Watch Out Consumer: You’re a Major Target for Ransomware
Organizations are not the only ones at risk -- make sure you follow these practices to combat this virulent type of cyber attack.
Ransomware attacks are becoming more and more sophisticated with every passing year, raising concerns for businesses and consumers alike. While these attacks were originally geared towards businesses in order to squeeze vast sums of money from them, hackers are now targeting consumers as well. These attacks aren’t just targeting computers either — your smartphone is at risk.
One of the best ways to defend your smartphone from these attacks is with an antivirus software like dfndr security, which has a full virus scan feature that checks all your programs for malware. The app will check everything that’s on your device’s memory, as well as your SD card.
The recent rise of consumer ransomware is rattling for sure, which begs the question – what is the second best defense you can employ besides an antivirus software? Knowledge!
How These Attacks Happen
The main reason why hackers continue to develop sophisticated ransomware techniques is that they have a high success rate. As a consumer, you will never see them coming because they show up in the most unexpected ways, such as a pop-up, in an email or via SMS. If you open the wrong email, malware can lock your device out, forcing you to pay ‘ransom’ to gain the encryption key that reopens your device.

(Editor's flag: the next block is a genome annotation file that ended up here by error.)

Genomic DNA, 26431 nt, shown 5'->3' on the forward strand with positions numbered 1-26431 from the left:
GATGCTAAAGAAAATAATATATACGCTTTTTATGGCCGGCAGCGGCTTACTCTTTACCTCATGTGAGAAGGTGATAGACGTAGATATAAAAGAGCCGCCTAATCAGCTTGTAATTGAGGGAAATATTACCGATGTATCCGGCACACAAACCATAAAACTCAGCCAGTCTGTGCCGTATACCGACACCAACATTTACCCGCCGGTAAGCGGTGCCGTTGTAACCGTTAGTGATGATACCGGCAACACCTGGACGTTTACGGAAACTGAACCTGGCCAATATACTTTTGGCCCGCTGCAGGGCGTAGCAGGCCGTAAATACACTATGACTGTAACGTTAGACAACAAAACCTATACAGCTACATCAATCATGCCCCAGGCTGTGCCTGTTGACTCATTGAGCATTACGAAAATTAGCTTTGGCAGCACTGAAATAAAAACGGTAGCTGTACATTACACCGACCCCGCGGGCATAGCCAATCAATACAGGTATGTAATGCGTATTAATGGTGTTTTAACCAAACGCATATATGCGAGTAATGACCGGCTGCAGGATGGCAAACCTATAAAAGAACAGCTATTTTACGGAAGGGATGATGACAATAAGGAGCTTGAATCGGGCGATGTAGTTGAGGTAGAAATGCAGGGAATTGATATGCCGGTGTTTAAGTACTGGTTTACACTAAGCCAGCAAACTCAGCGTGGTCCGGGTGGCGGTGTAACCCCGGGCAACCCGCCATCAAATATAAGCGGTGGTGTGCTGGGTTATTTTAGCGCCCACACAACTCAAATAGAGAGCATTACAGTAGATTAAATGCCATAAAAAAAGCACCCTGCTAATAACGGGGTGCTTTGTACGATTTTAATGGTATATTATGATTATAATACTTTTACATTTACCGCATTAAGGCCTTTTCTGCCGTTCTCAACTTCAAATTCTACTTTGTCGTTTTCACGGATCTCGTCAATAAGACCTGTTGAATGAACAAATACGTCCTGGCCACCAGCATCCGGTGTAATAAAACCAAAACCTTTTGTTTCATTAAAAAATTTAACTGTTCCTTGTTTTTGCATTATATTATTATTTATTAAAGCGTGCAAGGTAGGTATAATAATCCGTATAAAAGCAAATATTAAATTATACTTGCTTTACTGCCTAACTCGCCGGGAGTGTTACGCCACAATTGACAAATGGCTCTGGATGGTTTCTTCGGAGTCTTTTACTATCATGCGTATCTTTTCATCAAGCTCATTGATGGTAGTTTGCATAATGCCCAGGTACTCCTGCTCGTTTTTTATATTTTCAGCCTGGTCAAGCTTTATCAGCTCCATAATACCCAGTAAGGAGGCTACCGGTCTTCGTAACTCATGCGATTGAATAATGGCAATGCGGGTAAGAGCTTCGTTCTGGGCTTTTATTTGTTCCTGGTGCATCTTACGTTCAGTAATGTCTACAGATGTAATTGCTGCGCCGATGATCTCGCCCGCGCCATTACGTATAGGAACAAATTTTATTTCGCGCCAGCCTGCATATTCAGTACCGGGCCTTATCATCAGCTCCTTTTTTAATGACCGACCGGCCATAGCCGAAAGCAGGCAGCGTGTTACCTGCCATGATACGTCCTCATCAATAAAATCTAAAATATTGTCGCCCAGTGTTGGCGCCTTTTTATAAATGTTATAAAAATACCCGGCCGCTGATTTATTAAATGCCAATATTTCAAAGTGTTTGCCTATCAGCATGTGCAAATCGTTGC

Research on ransomware targeted at consumers found that 38% of targeted individuals pay criminals to have their devices unlocked. 45% of consumers don’t even know what ransomware is, while 23% don’t backup files on their computer or mobile device. 48% are not worried about being hit with a ransomware attack at all, which is disturbing. The worst thing you can do is assume you won’t be a victim.
How to Avoid a Target on Your Back
Besides downloading security software for your device, there are a number of ways to protect yourself from ransomware. Make sure to keep your device up to date with the latest operating system. Without the combination of security software and an updated system, there may be security holes that a malicious email or SMS can exploit.
When surfing with your web browser, make sure Adobe Flash is turned off. Ransomware can sometimes enter your device through a Flash vulnerability. Also, stay away from questionable sites on the web because they may be littered with pop-up ads. These often contain false promises and a whole lot of malware.
Finally, make sure you backup all your files on an external hard drive or a cloud that you can use in case you get hacked. Losing all your data and being locked out of your device will sting less if your data is backed up.